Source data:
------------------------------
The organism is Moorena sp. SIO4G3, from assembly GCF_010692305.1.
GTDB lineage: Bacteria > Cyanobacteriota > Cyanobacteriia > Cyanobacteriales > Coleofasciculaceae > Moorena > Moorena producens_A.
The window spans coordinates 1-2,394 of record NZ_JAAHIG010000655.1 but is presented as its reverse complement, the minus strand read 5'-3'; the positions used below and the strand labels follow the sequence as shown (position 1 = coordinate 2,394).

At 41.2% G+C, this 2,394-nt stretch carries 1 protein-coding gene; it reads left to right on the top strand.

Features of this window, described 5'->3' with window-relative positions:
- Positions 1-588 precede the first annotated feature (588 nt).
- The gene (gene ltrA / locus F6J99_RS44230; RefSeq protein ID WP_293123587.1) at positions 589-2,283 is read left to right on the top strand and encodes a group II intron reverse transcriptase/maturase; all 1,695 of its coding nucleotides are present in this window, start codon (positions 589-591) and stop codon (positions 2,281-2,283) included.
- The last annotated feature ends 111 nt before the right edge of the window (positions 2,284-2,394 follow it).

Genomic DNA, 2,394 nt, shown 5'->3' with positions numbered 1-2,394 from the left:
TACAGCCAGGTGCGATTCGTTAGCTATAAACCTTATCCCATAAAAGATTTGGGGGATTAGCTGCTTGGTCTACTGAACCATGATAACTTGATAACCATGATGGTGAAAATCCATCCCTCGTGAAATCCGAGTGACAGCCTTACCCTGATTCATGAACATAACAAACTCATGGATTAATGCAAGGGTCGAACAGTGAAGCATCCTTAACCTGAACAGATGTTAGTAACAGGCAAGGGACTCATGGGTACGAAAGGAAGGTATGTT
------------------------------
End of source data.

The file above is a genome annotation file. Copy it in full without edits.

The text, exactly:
The organism is Moorena sp. SIO4G3, from assembly GCF_010692305.1.
GTDB lineage: Bacteria > Cyanobacteriota > Cyanobacteriia > Cyanobacteriales > Coleofasciculaceae > Moorena > Moorena producens_A.
The window spans coordinates 1-2,394 of record NZ_JAAHIG010000655.1 but is presented as its reverse complement, the minus strand read 5'-3'; the positions used below and the strand labels follow the sequence as shown (position 1 = coordinate 2,394).

At 41.2% G+C, this 2,394-nt stretch carries 1 protein-coding gene; it reads left to right on the top strand.

Features of this window, described 5'->3' with window-relative positions:
- Positions 1-588 precede the first annotated feature (588 nt).
- The gene (gene ltrA / locus F6J99_RS44230; RefSeq protein ID WP_293123587.1) at positions 589-2,283 is read left to right on the top strand and encodes a group II intron reverse transcriptase/maturase; all 1,695 of its coding nucleotides are present in this window, start codon (positions 589-591) and stop codon (positions 2,281-2,283) included.
- The last annotated feature ends 111 nt before the right edge of the window (positions 2,284-2,394 follow it).

Genomic DNA, 2,394 nt, shown 5'->3' with positions numbered 1-2,394 from the left:
TACAGCCAGGTGCGATTCGTTAGCTATAAACCTTATCCCATAAAAGATTTGGGGGATTAGCTGCTTGGTCTACTGAACCATGATAACTTGATAACCATGATGGTGAAAATCCATCCCTCGTGAAATCCGAGTGACAGCCTTACCCTGATTCATGAACATAACAAACTCATGGATTAATGCAAGGGTCGAACAGTGAAGCATCCTTAACCTGAACAGATGTTAGTAACAGGCAAGGGACTCATGGGTACGAAAGGAAGGTATGTT